Special prosecutor and the fight against corruption
Some months ago, we were all beside ourselves when the special prosecutor, Martin Amidu, was appointed. There was a lot of high sounding rhetoric.
Many people were confident that his mere appointment would be enough to curb the menace of corruption.
Mr Martin Amidu had built a reputation for himself as a man of conviction.
He is feared and admired by people from all sides of the political divide.
The President was waxing lyrical during his appointment. But he was not alone.
Everyone else was.
A number of attempts were made to prevent (if not hold back) his appointment.
A member of parliament initiated steps to challenge his appointment on the basis of his age.
These circumstances surrounding Mr Amidu’s appointment also made many want to keep an eye on how things were going to turn out under his leadership as the country’s first public prosecutor.
But the funfair is over. The chorus has died out.
The excitement has waned. And the reality has been made bare.
The man in whom the president was pleased in to assist in the fight against corruption barely has the tools he needs to fight the canker killing and depriving the nation of its future.
In the minds of many people, it is as if he has been lured and locked into a cage.
The fierce advocate has been left with no option but to openly express discontent with the manner in which he and his office has been treated.
How can one run this kind of office successfully by coming out to the public to shout in order for the needs of the office to be met?
In a recent article, he noted: “One year down the line it has only a small three-bed room house as an office woefully inadequate for lack of sheer physical space to accommodate any reasonable number of employees, lack of subsidiary legislation, and consequently also financially crippled without any ability to acquire the requisite expensive operational anti-corruption and other equipment for the office let alone to function efficiently.”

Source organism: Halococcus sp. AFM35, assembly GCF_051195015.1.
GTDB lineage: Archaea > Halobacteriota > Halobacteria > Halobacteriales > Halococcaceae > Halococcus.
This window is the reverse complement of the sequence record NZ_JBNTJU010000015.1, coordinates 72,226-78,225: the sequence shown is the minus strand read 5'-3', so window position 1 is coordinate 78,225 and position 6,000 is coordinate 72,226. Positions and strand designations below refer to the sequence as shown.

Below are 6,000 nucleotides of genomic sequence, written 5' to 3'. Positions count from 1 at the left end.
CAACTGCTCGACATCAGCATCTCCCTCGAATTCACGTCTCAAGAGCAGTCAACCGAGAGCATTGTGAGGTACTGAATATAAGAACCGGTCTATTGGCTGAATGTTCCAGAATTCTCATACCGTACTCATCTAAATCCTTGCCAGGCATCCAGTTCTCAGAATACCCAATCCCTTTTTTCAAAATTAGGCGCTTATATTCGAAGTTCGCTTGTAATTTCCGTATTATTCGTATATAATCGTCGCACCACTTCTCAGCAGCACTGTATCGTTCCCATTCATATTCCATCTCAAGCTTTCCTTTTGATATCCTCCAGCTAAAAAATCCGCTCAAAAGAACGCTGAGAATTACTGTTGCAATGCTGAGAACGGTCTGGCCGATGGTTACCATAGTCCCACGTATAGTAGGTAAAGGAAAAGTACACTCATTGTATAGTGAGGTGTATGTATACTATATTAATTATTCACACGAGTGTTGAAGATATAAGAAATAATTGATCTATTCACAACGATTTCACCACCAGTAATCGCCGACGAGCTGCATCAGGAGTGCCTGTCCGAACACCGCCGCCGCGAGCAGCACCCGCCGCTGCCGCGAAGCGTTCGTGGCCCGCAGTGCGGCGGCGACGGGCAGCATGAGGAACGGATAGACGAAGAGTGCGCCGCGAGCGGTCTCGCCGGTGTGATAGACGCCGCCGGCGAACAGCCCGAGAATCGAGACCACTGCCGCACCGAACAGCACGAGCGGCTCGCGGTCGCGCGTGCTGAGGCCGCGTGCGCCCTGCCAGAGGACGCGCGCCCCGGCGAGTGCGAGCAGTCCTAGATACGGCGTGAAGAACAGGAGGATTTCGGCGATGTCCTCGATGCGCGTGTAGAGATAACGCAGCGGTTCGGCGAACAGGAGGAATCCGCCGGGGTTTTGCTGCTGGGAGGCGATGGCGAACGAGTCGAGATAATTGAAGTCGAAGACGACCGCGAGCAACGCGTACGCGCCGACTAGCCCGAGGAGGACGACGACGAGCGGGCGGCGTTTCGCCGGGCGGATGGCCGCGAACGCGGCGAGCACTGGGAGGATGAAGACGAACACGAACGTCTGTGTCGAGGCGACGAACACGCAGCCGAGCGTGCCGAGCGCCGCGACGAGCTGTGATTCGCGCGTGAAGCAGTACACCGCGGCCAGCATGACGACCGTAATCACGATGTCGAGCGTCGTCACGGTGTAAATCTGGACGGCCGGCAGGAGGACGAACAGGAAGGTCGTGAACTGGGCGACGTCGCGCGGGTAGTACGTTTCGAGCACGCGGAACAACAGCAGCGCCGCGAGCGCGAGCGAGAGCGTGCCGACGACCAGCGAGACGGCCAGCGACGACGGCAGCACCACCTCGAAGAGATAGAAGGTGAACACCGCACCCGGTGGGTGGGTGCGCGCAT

But what is happening to the office of the special prosecutor is not really unexpected. We have had a lot of experience with creating institutions just so we can satisfy our conscience and tick the relevant box on some index. As to whether we are really ready to fight corruption is another matter.
The classic case of institution creation without the needed commitment is the Commission on Human Rights and Administrative Justice (CHRAJ). This commission was established with a lot of hope and promise.
This hope and promise stemmed from the fact that the commission was a constitutional requirement and it was expected that a lot of things would be achieved with the commission being in force. But no. We haven’t achieved much.
The CHRAJ is hungry, destitute and highly restricted in terms of what its constitutional mandates are and what it’s doing now.
So the treatment of the office of the Special Prosecutor comes as little surprise. It is a “Ghanaian” thing.
At the pain of being repetitive, I will say this again. We are extremely good in creating institutions and terribly bad in making them work.
In fact, I dare say that we create institutions only to continue with the practice that the institution was brought into force to deal with.
If you for instance ask the president what his anti-corruption track record is, he will definitely say – look at the office of the special prosecutor.
I created it.
It is my handiwork. I am a corruption fighter.
Such a response hides a lot of things under the veil.
We are a monuments people. We like to have monuments and point out to them.
It takes money and resources to do a lot of things.
If it takes money to start a yam frying business and it takes money to run a functional post office, why would we think that it would take the “grace of God” to kick the special prosecutor’s office into force?
An office in the make and nature of the special prosecutor’s office cannot definitely operate without the needed resources.
We are not going to win the fight against corruption without being deliberate and specific about the kind of outcomes that we want.
A cavalier approach to the fight against corruption will inevitably lead to cavalier outcomes. You cannot certainly reap what you did not sow.
I don’t know how long the special prosecutor intends to hang in there.
But he must know this: The office of the special prosecutor will be a joke unless and until it is properly equipped to perform the functions that it is mandated to performed.
Until then, my humble advice to him will be – Check out as soon as you can!